userdata: Facilities for making additional information to basic...

Description Details When the basic component is specified as an R function When the basic component is specified via a C snippet When the basic component is specified via an external library Setting globals See Also Examples

Description

When POMP basic components need information they can't get from parameters or covariates.

Details

It can happen that one desires to pass information to one of the POMP model basic components (see here for a definition of this term) outside of the standard routes (i.e., via model parameters or covariates). pomp provides facilities for this purpose. We refer to the objects one wishes to pass in this way as user data.

The following will apply to every basic model component. For the sake of definiteness, however, we'll use the rmeasure component as an example. To be even more specific, the measurement model we wish to implement is

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      y1 ~ Poisson(x1+theta),  y2 ~ Poisson(x2+theta),

where theta is a parameter. Although it would be very easy (and indeed far preferable) to include theta among the ordinary parameters (by including it in params), we will assume here that we have some reason for not wanting to do so.

Now, we have the choice of providing rmeasure in one of three ways:

  1. as an R function,

  2. as a C snippet, or

  3. as a procedure in an external, dynamically loaded library.

We'll deal with these three cases in turn.

When the basic component is specified as an R function

We can implement a simulator for the aforementioned measurement model so:

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   f <- function (t, x, params, theta, ...) {
      y <- rpois(n=2,x[c("x1","x2")]+theta)
      setNames(y,c("y1","y2"))
   }

So far, so good, but how do we get theta to this function? We simply provide an additional argument to whichever pomp algorithm we are employing (e.g., simulate, pfilter, mif2, abc, etc.). For example:

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    simulate(..., rmeasure = f, theta = 42, ...)

where the ... represent the other simulate arguments we might want to supply. When we do so, a message will be generated, informing us that theta is available for use by the POMP basic components. This warning helps forestall accidental triggering of this facility due to typographical error.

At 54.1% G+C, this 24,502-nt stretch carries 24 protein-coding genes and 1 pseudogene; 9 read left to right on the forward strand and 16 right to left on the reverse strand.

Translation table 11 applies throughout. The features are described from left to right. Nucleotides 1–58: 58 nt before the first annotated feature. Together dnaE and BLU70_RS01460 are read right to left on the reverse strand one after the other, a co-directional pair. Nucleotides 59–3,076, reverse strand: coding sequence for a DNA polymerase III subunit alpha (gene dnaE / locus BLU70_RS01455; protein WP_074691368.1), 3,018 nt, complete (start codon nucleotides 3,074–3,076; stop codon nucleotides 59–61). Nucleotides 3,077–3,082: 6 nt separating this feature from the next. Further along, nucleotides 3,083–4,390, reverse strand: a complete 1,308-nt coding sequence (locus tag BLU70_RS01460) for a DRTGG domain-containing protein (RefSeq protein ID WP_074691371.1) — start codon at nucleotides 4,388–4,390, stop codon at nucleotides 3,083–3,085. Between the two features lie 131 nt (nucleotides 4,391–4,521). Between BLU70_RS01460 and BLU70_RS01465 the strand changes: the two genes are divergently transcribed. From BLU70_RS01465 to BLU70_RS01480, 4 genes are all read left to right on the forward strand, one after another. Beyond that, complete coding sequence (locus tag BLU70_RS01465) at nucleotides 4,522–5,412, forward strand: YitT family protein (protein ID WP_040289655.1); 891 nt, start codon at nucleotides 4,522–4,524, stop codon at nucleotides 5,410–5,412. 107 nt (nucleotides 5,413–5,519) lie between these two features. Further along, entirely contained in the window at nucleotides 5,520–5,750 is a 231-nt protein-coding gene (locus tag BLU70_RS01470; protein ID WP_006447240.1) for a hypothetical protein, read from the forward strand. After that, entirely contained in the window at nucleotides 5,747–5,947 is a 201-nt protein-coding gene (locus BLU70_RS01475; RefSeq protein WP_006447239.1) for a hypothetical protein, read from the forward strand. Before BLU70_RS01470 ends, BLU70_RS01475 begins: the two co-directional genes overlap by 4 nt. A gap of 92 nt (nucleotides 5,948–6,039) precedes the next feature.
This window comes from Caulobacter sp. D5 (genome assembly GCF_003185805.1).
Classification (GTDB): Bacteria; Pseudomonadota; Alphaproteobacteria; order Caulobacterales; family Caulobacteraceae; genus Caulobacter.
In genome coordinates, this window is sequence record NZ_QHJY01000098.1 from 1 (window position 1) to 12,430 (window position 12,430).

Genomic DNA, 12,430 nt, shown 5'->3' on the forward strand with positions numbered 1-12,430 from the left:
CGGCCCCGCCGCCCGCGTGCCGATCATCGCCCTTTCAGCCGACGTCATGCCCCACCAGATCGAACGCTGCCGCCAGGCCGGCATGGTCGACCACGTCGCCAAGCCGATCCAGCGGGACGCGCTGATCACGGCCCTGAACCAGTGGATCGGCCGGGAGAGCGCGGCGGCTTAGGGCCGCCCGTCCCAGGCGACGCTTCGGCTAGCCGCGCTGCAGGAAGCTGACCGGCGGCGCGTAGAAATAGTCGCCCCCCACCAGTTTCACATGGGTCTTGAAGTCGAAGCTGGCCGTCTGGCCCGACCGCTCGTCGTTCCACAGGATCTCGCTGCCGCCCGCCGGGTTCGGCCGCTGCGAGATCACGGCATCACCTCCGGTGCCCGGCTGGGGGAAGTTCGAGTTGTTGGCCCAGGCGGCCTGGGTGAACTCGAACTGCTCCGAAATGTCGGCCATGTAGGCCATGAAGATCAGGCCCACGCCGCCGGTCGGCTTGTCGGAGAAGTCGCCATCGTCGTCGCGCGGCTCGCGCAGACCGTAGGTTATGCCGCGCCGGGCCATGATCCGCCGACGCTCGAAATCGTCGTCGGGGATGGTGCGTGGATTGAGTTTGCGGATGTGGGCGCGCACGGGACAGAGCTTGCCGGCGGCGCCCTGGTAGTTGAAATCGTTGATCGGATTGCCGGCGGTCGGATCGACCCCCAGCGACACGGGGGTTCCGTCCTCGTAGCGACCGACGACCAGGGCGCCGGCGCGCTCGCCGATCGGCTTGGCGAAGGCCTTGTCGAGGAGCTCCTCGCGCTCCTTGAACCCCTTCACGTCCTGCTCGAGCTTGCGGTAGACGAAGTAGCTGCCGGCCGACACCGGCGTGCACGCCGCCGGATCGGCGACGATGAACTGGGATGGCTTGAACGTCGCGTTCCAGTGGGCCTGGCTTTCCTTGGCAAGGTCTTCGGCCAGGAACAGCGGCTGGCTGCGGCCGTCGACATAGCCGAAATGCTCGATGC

When the basic component is specified via a C snippet

A C snippet implementation of the aforementioned measurement model is:

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    f <- Csnippet("
     double theta = *(get_userdata_double(\"theta\"));
     y1 = rpois(x1+theta); y2 = rpois(x2+theta);
    ")

Here, the call to get_userdata_double retrieves a pointer to the stored value of theta. Note the need to escape the quotes in the C snippet text.

It is possible to store and retrieve integer objects also, using get_userdata_int.

One must take care that one stores the user data with the appropriate storage type. For example, it is wise to wrap floating point scalars and vectors with as.double and integers with as.integer. In the present example, our call to simulate might look like

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    simulate(..., rmeasure = f, theta = as.double(42), ...)

Since the two functions get_userdata_double and get_userdata_int return pointers, it is trivial to pass vectors of double-precision and integers.

A simpler and more elegant approach is afforded by the globals argument (see below).

When the basic component is specified via an external library

The rules are essentially the same as for C snippets. typedef declarations for the get_userdata_double and get_userdata_int are given in the ‘pomp.h’ header file and these two routines are registered so that they can be retrieved via a call to R_GetCCallable. See the Writing R extensions manual for more information.

Setting globals

The use of the userdata facilities incurs a run-time cost. It is faster and more elegant, when using C snippets, to put the needed objects directly into the C snippet library. The globals argument does this. See the example below.

See Also

More on implementing POMP models: Csnippet, accumulators, basic_components, covariate_table(), distributions, dmeasure_spec, dprocess_spec, parameter_trans(), pomp-package, prior_spec, rinit_spec, rmeasure_spec, rprocess_spec, skeleton_spec, transformations

Examples

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## The familiar Ricker example
## For some bizarre reason, we wish to pass 'phi' via the userdata facility.

## C snippet approach:

simulate(times=1:100,t0=0,
  phi=as.double(100),
  params=c(r=3.8,sigma=0.3,N.0=7),
  rprocess=discrete_time(
    step.fun=Csnippet("
      double e = (sigma > 0.0) ? rnorm(0,sigma) : 0.0;
      N = r*N*exp(-N+e);"
    ),
    delta.t=1
  ),
  rmeasure=Csnippet("
       double phi = *(get_userdata_double(\"phi\"));
       y = rpois(phi*N);"
  ),
  paramnames=c("r","sigma"),
  statenames="N",
  obsnames="y"
) -> rick1

## The same problem solved using 'globals':
simulate(times=1:100,t0=0,
  globals=Csnippet("static double phi = 100;"),
  params=c(r=3.8,sigma=0.3,N.0=7),
  rprocess=discrete_time(
    step.fun=Csnippet("
      double e = (sigma > 0.0) ? rnorm(0,sigma) : 0.0;
      N = r*N*exp(-N+e);"
    ),
    delta.t=1
  ),
  rmeasure=Csnippet("
       y = rpois(phi*N);"
  ),
  paramnames=c("r","sigma"),
  statenames="N",
  obsnames="y"
) -> rick2

## Finally, the R function approach:

simulate(times=1:100,t0=0,
  phi=100,
  params=c(r=3.8,sigma=0.3,N_0=7),
  rprocess=discrete_time(
    step.fun=function (r, N, sigma, ...) {
      e <- rnorm(n=1,mean=0,sd=sigma)
       c(N=r*N*exp(-N+e))
    },
    delta.t=1
  ),
  rmeasure=function(phi, N, ...) {
      c(y=rpois(n=1,lambda=phi*N))
  }
) -> rick3

pomp documentation built on May 13, 2021, 5:09 p.m.